by Darrin Schenck

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by Darrin Schenck

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I come from a family of worriers; my grandmother used to call me after ever trip I went on, after every tournament I went to just to make sure I was okay. I used to laugh a little about how much she persevered over my well being, and now that she is no longer around I miss those phone calls. My mother slid into that role very easily as well, having such a good example of it growing up. I grew up in an environment that, while I wouldn’t consider it stifling, was certainly not a “devil may care” or even a “try it and see” approach to life. I was taught to be cautious and even afraid of everything. I remember a kid I went to school with got injured jumping his bike off of a ramp he had built. I was no longer allowed to use a bike ramp from that day forward. In retrospect, I am not sure when in my life I became aware of this trend, but I started working on reversing it. I remind myself all that time that I need to get out of my comfort zone, and force myself to do so.
In today’s world, there are a lot of things that you could worry about if you choose to allow yourself to. The economy, your job, your spouse’s job, your marriage, your mortgage, your kids, your 401K, etc. etc. If you are younger, things like grades, passing finals, getting your first job, your social status, the environment, and the myriad of other things out there become front and center. The pressures of society are many, and because of our ever-connected world, we are all aware of everything that happens all the time. To compound the problem, tragedy sells, and so much of the news we hear about are the bad things that occur. It is easy to dwell on things you cannot control, and feel helpless in doing so.
You have to understand that the world has always been this way. There are few times in history that the U.S. hasn’t been involved in a war somewhere in the world. We have always polluted the planet, eaten animals, driven gas-guzzling vehicles, and tried to keep up with the neighbors on our street. We have been bullied, singled out, separated from the masses, and felt alone. Our modern society amplifies this through connectivity, but these things have always been around. There is a lot of good that can come from this interconnected world as well, but it is easy to gravitate towards the bad stuff. Even in our own little world inside the big world out there, we can drive ourselves crazy with worrying about what might happen.
I have a player on the racquetball team I coach that really struggles with this. Despite an amazing resume of past performances, she cannot get out of her own head in advance of a competition, and literally doesn’t sleep well for a week in advance. This persevering infiltrates other parts of her life, as you would imagine. I wish I could help her get over that hurdle, but ultimately it is something she must learn to manage on her own, in her way. I have developed the capacity to compartmentalize things over the years, and not too much gets to me to the point that I struggle to stay present in what I am doing versus worrying about what might happen. She needs to do the same, or suffer the continuing consequences that detract from her experiences.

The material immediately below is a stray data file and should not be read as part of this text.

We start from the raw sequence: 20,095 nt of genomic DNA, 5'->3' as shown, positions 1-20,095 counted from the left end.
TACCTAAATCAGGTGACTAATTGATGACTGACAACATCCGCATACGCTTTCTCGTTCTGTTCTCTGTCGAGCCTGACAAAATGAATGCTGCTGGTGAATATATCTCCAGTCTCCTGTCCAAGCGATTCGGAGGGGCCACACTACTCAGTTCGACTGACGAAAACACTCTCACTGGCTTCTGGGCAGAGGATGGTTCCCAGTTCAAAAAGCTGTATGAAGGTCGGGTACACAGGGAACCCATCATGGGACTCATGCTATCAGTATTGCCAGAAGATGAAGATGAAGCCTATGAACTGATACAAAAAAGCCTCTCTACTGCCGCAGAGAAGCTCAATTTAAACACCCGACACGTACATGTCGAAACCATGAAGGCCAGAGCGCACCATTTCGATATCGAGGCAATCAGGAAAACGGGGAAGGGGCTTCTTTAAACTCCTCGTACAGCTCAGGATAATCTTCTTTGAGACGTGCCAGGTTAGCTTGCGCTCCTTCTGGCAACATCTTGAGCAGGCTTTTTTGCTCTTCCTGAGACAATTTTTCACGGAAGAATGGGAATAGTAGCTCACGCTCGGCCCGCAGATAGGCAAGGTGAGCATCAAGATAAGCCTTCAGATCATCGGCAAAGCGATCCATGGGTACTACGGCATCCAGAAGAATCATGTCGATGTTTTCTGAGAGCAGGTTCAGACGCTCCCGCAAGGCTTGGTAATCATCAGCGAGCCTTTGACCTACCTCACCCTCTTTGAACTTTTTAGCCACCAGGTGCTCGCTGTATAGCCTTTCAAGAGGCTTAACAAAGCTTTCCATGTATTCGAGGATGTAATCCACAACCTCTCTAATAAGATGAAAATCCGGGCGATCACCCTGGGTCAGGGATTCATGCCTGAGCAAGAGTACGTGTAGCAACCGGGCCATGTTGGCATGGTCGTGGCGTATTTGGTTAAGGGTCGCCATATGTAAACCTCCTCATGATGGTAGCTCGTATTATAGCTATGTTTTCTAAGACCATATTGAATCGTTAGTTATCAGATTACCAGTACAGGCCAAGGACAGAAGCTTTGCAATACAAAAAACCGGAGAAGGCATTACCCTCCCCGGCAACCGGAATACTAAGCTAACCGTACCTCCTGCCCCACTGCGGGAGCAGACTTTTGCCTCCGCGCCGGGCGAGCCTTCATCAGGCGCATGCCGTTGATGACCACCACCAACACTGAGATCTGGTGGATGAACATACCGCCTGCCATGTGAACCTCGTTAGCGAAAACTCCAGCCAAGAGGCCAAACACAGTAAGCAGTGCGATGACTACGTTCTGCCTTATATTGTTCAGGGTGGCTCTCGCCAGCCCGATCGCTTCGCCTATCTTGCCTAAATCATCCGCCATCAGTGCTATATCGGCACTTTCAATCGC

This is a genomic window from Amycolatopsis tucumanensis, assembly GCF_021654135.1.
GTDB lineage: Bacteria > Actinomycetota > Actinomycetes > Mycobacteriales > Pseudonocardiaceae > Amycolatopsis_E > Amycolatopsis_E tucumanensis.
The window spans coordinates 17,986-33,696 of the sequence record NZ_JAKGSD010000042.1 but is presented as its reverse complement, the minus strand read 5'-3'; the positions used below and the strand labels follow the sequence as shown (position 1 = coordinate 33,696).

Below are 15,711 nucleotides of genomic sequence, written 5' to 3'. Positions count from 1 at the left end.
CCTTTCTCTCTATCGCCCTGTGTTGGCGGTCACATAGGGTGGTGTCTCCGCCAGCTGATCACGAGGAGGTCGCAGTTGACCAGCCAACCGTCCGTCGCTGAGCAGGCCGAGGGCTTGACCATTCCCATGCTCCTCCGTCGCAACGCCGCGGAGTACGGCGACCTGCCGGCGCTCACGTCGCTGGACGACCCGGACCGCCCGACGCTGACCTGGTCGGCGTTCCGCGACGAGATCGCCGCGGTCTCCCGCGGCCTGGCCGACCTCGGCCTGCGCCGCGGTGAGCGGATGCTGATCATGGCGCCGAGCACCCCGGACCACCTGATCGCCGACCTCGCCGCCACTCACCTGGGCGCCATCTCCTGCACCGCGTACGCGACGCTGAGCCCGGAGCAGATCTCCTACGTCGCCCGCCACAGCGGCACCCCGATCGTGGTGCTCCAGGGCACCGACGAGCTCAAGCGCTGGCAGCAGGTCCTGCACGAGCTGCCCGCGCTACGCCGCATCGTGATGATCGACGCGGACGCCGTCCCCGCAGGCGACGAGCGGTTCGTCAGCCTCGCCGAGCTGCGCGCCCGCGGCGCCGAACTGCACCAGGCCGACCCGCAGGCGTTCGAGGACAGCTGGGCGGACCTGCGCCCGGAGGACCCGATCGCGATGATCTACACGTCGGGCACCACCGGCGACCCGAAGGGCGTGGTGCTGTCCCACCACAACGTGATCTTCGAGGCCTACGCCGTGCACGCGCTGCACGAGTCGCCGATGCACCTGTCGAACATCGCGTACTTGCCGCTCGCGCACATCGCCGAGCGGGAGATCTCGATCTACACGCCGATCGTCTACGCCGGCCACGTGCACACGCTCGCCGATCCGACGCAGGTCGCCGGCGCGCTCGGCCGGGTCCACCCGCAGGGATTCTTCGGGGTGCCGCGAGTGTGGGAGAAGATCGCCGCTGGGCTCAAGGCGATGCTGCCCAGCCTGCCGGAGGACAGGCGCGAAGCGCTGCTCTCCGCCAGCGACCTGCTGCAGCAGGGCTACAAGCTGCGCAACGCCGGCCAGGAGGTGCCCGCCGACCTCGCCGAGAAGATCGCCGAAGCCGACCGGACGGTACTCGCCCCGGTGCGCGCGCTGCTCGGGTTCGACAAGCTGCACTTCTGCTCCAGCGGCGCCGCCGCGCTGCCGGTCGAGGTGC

For me, I have been able to slowly develop the skill of letting things go until they happen. I grew up worrying about everything; do people like me, am I smart enough, am I going to look stupid in front of everyone in class? I don’t remember being bullied a lot, but I was always afraid of everyone since I was a smaller kid. I became the class clown to get attention when I felt like I wasn’t relevant among my peers. I became an athlete as a way to be part of a tribe within the overall group, and was driven to excel when I learned there was social currency that came with it. Eventually I started to see that the way I was living was not going to be a healthy approach for a lifetime. I started slow, but as I got the hang of stuffing things into a smaller box inside my head, and putting that box on a self, that I could focus on right here, right now, a lot better.
I am by no means an expert at this skill, and life still gnaws at me once in a while just like everyone else. However, I have learned to control the input as much as I can, as I wrote about here previously. As the old philosophy saying goes:
“Worry is like a thin trickle of water in your mind. If not controlled, it will become a river, eroding everything in its path”
I definitely believe this to be true, and have experienced it myself plenty of times. I think being a worrier by nature is like being an alcoholic; you have to fight that battle every day. It is your default setting to a degree, and changing that is a slow grind day after day. But eventually you learn to create a new thought process and reaction pattern, and that resets your default. You change, grow, and learn to do better. That is your life’s mission in a way….elevate yourself over the conditions in which you live today. There are few skills that will serve you as well over the long haul that is your life better than learning to control your thoughts and reactions to the world around you. I am sure there are plenty of books out there to assist you. I hope this was at least a start to seeing that things can be different, and that is within your control to move in a different direction.
I wish you luck in your endeavors.

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